Schizophrenia and other psychoses are among the leading causes of the global burden of disease in low-, middle-, and high-income countries alike. As of 2006, and assuming a point prevalence of 4.6 per 1000 population [1], at least 25 million people in low- and middle-income countries (LMIC) were suffering from schizophrenia, a disorder that, according to estimates for 2004, accounted for 1.1% of all Disability Adjusted Life Years and 2.8% Years Lived with Disability [2]. Other research suggests that schizophrenia and other psychoses are associated with excess mortality, suicide in particular, as well as stigma, discrimination, and violations of human rights [2-6]. In low- and middle-income countries the burden of schizophrenia and other non-affective psychoses is made comparatively greater because of a lack of mental health resources that can provide effective treatments and, thus, decrease the symptom severity and disability associated with these conditions [7,8]. This is certainly the case in Nigeria where a recent study found that non-affective psychoses were relatively common (1.1% prevalence) but frequently went untreated [9], undoubtedly because of a scarcity of mental health resources [10]. This application for an exploratory planning grant (R21) proposes to undertake activities whose ultimate goal is the development of a package of care for individuals with psychosis and their caregivers in one catchment area of Nigeria. To achieve this goal, we propose to establish a collaboration between the London School of Hygiene and Tropical Medicine and Institute of Psychiatry, Kings College London, and the University of Ibadan. The collaboration will build on: 1) the long and impressive history of psychiatric and mental health services research in Nigeria [11-52];2) the evidence presented in the landmark Global Mental Health and Packages of Care series in The Lancet [7,8,53-56] and PLoS Medicine [57-63], respectively;and 3) the strategies for scaling up as outlined by the WHO mhGAP programme [2]. Together, the investigators who will lead the proposed project will consider, in a local Nigerian setting, the needs of persons with psychosis and their caregivers, the available mental health resources, and then formulate an evidence-based intervention package of care that will utilize non-specialist health workers (e.g., primary care physicians, nurses, and community health workers) working in partnership with the available psychiatric specialists, to create a program that will deliver services in community based settings [60,64,65].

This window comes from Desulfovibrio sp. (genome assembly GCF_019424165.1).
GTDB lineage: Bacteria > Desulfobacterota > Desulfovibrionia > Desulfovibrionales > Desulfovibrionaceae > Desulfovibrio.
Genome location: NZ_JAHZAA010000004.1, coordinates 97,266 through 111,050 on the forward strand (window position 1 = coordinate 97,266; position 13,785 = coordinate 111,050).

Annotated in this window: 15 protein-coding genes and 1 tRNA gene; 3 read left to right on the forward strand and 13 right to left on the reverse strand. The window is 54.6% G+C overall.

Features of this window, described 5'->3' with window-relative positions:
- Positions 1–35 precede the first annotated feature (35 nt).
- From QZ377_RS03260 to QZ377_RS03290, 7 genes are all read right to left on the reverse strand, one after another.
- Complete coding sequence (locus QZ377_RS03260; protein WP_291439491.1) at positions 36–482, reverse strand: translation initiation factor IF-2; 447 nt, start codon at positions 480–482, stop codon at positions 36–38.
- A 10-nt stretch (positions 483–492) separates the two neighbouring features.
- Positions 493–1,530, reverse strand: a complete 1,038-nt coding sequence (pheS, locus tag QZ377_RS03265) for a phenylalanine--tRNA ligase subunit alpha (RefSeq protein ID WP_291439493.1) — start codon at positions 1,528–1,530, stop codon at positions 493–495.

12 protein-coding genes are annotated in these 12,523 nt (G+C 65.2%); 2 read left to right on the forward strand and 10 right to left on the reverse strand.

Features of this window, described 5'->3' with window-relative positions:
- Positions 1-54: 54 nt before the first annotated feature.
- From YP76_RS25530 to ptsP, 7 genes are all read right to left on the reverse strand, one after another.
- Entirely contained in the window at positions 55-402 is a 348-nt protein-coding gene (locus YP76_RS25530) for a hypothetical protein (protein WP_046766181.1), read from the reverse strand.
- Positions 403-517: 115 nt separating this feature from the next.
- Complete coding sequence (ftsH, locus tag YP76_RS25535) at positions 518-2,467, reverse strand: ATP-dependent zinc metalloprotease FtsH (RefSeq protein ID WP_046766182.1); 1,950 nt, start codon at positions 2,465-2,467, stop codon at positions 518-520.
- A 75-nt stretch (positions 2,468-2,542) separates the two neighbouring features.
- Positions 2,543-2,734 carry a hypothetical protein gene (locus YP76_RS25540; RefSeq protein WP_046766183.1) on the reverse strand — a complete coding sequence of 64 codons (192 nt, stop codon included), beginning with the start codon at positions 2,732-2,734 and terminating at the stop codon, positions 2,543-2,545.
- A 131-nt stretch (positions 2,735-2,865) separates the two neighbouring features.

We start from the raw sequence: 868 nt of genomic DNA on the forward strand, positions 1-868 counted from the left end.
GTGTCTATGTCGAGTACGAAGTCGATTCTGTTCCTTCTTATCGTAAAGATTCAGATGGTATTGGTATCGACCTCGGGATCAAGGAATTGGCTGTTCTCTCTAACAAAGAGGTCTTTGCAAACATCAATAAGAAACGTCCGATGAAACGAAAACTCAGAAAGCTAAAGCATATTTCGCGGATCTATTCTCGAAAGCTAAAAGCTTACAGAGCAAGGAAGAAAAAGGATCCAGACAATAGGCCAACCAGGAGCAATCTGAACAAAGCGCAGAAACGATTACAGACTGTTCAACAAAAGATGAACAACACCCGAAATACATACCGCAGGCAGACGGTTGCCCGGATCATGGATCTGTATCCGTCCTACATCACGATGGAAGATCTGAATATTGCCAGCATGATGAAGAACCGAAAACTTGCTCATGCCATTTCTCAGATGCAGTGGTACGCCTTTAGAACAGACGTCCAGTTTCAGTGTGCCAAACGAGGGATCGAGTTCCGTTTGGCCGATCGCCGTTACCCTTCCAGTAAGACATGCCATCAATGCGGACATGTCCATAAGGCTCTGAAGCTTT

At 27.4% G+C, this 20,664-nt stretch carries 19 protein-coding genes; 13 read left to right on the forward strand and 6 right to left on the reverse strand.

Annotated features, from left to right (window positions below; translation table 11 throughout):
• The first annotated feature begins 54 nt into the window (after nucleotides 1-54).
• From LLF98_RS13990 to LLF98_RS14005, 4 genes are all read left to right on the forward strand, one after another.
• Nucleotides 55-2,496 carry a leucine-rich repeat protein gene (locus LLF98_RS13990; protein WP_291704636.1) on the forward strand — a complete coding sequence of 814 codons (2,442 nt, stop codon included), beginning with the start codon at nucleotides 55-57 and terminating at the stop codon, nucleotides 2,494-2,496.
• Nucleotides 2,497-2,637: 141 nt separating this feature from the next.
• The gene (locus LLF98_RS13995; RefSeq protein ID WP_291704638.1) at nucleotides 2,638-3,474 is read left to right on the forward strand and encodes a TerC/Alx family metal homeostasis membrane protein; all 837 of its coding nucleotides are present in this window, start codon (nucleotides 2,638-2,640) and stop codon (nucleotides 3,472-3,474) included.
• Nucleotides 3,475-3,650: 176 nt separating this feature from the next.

Public Health Relevance

Schizophrenia and other psychoses impose a huge burden of disease in low- and middle-income countries. The aim of this exploratory project is to design an evidence-based, feasible, acceptable, and locally appropriate community-based rehabilitation package of care and that can be implemented in two local government areas of Osun State, Nigeria.

National Institute of Health (NIH)
National Institute of Mental Health (NIMH)
Exploratory/Developmental Grants (R21)
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Special Emphasis Panel (ZRG1-ICP2-B (51))
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Pringle, Beverly
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London School/Hygiene & Tropical Medicine
United Kingdom
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Morgan, Craig; Hibben, Maia; Esan, Oluyomi et al. (2015) Searching for psychosis: INTREPID (1): systems for detecting untreated and first-episode cases of psychosis in diverse settings. Soc Psychiatry Psychiatr Epidemiol 50:879-93